"An enlightening and gripping read for anyone. This book is the result of 10 years of collaborative effort, and it is so encyclopedic and comprehensive that no one review could possibly do more than highlight a few of its more penetrating points and passages."—Seattle Peak Oil Awareness

"An absolute jewel of a book that anyone anywhere in today's world could read for profit and a certain kind of pleasure, but that is indispensable to any concerned citizen of the Western United States. If my budget allowed, I would place a copy in the hands of every elected and unelected official in the West involved in policy-making, along with a firm injunction to first read it through and then keep it on hand for reference."—Leslie Thatcher, Truthout

"The American West at Risk's exhaustive accounting of the ecological costs of empire-building provides a long-overdue perspective."—Frank Clifford, The Sante Fe New Mexican, Pasatiempo

"If you wish to be informed, enraged, enlightened, and appalled about the American west, this is the book to read."—Journal of Environmental Quality

"The conclusions reached by Wilshire, Nielson, and Hazlett aren't all doom and gloom - solutions are included- but amid climate chagne, the authors deserve great credit for not mincing words. This book appeals to anyone with an interest in environmental issues, and is essential bedside reading for any environmentalist or activist. It should be read by all Westerners - and by anyone who cares about this great, vast, once bountiful planet, not on the brink of death."—Amanda Witherell, San Francisco Bay Guardian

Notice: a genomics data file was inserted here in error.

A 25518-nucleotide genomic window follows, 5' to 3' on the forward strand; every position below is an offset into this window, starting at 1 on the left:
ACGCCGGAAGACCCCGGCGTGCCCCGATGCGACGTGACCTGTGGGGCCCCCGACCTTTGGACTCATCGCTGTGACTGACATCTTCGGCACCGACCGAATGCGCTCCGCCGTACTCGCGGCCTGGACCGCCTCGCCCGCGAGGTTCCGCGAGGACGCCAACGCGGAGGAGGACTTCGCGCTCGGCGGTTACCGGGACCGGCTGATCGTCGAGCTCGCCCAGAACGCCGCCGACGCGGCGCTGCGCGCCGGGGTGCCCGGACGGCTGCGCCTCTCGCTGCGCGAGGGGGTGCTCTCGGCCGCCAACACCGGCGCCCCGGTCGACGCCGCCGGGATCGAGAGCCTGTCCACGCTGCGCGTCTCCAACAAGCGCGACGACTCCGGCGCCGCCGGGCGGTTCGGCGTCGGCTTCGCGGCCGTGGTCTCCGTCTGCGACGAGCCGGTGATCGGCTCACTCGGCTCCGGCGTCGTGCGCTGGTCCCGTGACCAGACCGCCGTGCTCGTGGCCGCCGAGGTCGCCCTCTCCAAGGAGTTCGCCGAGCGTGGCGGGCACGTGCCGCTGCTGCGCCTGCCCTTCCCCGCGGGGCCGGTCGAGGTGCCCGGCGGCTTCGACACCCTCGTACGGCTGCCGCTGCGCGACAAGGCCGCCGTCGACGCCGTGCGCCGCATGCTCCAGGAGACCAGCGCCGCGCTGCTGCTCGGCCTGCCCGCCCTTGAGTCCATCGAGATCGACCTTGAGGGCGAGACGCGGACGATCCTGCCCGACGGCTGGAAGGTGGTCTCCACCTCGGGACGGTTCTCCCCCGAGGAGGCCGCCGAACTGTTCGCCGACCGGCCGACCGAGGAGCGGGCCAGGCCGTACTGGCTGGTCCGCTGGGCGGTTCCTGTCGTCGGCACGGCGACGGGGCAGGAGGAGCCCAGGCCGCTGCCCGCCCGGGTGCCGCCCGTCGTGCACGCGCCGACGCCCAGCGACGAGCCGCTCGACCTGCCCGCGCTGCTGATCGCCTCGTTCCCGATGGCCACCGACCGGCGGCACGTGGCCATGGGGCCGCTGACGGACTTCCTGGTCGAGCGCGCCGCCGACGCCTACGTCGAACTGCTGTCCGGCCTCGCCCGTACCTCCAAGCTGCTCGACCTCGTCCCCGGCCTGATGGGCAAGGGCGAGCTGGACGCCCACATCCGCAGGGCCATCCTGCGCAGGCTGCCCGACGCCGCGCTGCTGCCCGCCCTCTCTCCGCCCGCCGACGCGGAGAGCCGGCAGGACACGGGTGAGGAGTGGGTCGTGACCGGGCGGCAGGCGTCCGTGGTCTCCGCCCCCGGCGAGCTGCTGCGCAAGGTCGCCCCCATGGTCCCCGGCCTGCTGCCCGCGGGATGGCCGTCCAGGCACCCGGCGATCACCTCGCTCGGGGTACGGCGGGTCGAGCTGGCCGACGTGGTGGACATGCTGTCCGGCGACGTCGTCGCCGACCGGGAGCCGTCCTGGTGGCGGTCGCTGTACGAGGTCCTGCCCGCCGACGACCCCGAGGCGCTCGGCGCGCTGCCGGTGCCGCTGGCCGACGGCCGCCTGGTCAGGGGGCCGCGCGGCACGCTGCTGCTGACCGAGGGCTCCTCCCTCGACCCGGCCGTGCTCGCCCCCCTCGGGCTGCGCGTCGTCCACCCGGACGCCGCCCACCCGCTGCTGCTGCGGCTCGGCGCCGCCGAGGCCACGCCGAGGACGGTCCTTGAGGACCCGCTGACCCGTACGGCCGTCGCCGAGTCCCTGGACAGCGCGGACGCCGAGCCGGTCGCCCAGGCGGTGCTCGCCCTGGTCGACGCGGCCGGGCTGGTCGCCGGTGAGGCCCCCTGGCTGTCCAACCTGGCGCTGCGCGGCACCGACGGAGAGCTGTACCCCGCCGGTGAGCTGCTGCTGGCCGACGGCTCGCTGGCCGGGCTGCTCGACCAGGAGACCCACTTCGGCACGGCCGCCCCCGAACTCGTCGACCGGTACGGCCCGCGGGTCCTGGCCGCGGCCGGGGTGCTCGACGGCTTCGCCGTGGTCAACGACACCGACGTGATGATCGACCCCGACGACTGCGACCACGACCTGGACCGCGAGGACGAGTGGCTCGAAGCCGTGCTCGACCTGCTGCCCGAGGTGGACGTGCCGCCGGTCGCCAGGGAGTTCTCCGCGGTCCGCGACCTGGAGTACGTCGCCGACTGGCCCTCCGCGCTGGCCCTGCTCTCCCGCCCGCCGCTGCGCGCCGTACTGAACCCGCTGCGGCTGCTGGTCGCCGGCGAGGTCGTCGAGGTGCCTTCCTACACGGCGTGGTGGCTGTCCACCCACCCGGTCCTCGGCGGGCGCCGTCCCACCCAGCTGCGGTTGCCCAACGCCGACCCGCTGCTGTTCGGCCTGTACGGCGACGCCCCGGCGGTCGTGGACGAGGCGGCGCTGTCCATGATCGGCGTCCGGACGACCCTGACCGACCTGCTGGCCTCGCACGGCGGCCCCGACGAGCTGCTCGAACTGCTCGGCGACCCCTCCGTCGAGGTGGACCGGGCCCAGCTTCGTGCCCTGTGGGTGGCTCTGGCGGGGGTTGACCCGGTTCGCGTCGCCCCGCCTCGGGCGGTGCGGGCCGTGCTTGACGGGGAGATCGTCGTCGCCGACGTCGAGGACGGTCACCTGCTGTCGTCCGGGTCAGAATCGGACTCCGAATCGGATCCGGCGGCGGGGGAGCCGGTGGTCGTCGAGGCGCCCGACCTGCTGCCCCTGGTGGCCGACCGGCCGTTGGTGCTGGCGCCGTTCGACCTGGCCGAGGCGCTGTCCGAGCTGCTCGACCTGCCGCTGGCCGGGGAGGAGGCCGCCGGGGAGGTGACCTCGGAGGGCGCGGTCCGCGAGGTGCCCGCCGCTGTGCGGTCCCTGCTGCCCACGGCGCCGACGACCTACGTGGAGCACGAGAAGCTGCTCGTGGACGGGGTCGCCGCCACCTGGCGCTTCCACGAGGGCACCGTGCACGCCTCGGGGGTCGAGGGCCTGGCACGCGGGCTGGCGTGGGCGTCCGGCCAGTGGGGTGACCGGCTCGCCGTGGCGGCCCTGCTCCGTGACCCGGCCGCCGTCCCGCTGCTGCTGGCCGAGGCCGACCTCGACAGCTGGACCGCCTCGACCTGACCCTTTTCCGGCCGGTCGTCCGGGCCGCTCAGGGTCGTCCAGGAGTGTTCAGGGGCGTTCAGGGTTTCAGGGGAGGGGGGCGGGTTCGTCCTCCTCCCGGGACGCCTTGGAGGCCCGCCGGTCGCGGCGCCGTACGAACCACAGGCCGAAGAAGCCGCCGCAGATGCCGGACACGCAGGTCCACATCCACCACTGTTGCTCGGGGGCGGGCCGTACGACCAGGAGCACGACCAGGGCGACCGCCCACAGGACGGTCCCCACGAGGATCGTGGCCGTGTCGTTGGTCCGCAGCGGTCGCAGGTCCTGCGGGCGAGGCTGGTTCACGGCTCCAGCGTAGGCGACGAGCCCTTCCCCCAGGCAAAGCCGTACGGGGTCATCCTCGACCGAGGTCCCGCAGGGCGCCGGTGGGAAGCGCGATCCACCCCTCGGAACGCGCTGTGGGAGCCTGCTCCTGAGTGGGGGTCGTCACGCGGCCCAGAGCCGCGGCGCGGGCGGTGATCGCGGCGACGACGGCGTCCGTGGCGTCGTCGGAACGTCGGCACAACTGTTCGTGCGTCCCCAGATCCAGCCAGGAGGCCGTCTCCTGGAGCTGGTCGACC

"The authors, using their broad and unchallengeable expertise, have produced a book that actively seeks out crises and battlegrounds where good science exists and needs to be applied, and civic policy lessons drawn. The book is a practical gift to civic society and to public interest advocates. It is one of those rare works written by people of science who - like Theo Colburn, Rachel Carson, and too few others - are impelled to be citizens as well as scientists." —Zygmunt J. B. Plater, Professor of Law at Boston College Law School and lead author of Environmental Law & Policy - Nature, Law & Society